A partial scan of a CUPE ad concerning the sewage treatment plant referendum
CUPE Local 21 is getting into the campaigning around Regina’s upcoming referendum, which concerns the public-private partnership (P3) funding model for the city’s new sewage treatment plant.
The Canadian Union of Public Employees Local 21 branch took out full page ads in both Regina's Leader Post and Saskatoon's Star Phoenix to call on voters to "keep water public." Pictured underneath, a little girl is standing by a running tap holding a glass of water. The full text reads:
"Each and every day, we rely on public drinking water and publically-owned and operated wastewater treatment. It's an important part of daily life, and something we just can't live without.
"Yet, municipalities are pressured to privatize key water infrastructure through public private partnerships or P3s as a condition to receive Federal Government grants.
"We can't afford to lose control and ownership of a life-sustaining resource. Water belongs to us all, and it's just too important to be handed over to a profit-making corporation.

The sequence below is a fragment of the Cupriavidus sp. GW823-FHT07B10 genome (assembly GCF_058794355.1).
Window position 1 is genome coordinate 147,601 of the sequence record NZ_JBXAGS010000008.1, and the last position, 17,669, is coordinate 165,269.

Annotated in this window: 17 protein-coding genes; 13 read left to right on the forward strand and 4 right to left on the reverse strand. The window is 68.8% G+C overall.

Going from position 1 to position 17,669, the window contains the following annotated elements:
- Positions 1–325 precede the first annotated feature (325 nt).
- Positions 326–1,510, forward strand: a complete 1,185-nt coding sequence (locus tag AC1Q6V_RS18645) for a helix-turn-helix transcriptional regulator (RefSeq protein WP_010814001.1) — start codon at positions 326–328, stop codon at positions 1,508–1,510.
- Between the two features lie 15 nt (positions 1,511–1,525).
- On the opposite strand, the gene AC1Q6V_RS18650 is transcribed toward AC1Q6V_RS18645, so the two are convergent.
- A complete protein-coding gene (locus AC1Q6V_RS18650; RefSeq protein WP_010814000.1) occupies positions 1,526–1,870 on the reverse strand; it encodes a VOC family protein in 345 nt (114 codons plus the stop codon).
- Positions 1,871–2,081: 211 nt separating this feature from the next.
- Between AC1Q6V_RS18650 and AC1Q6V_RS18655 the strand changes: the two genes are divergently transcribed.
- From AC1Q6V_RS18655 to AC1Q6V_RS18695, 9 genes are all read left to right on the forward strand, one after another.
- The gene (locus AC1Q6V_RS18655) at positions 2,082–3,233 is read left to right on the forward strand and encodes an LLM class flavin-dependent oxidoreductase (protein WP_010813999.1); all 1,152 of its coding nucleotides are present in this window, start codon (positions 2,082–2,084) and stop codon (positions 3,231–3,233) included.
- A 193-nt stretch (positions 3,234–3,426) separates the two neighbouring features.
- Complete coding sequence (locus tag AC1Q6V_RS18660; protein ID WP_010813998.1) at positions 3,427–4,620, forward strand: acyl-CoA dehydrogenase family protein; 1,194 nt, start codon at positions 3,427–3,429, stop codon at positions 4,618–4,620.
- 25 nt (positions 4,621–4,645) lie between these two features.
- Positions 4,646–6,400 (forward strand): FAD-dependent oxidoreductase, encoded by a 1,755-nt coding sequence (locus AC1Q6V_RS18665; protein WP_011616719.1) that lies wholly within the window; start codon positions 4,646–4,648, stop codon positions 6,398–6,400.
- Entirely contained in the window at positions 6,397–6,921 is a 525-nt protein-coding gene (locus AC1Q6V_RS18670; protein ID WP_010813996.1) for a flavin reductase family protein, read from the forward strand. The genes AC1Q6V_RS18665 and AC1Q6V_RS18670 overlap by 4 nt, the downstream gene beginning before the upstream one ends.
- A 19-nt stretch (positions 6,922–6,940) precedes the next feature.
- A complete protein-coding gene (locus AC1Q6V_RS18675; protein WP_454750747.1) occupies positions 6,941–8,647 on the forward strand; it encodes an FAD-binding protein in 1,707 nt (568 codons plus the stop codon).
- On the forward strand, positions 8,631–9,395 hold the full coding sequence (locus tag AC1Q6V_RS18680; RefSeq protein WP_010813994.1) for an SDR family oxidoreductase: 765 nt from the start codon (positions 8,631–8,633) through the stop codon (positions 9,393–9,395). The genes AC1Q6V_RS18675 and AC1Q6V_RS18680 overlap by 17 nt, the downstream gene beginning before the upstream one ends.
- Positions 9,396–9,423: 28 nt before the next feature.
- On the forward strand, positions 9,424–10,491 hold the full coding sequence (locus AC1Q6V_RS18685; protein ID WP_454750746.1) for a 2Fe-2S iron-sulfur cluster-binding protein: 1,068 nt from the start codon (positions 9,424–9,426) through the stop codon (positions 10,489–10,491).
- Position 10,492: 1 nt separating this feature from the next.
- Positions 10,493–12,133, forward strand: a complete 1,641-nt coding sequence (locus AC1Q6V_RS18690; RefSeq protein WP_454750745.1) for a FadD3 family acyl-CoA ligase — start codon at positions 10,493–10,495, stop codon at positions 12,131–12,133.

"Let's protect public water for our future."
The public vote will deal strictly with the sewage plant. It does not involve the water treatment plant that is responsible for the water that comes out of our taps. Council members at a special meeting debating the petition that aimed to trigger a binding public vote were adamant that there's a distinction between drinking water and sewage treatment.
Jim Holmes speaks for Regina Water Watch, the group comprised of CUPE executives and members and local environmental activists that was behind the initial petition. The ad came as a complete surprise to him, though he backs the message. He believes it doesn’t matter whether it gets flushed or put in a glass for drinking, all water is essentially the same.
"There’s this funny idea that wastewater is not water," Holmes said. "In a very real sense all water is wastewater.
"This idea that somehow you can separate the two seems to me to be misleading."
But Mayor Michael Fougere said the two are separate.
"They’re quite separate indeed. We’re talking about wastewater, again sewage treatment, not about drinking water. They’re very, very different," the mayor clarified.
Fougere believes those who glance at the ad may be left scratching their heads over what's at issue.
"They may be confused by it because again the referendum is going to be about wastewater, about sewage, not about drinking water."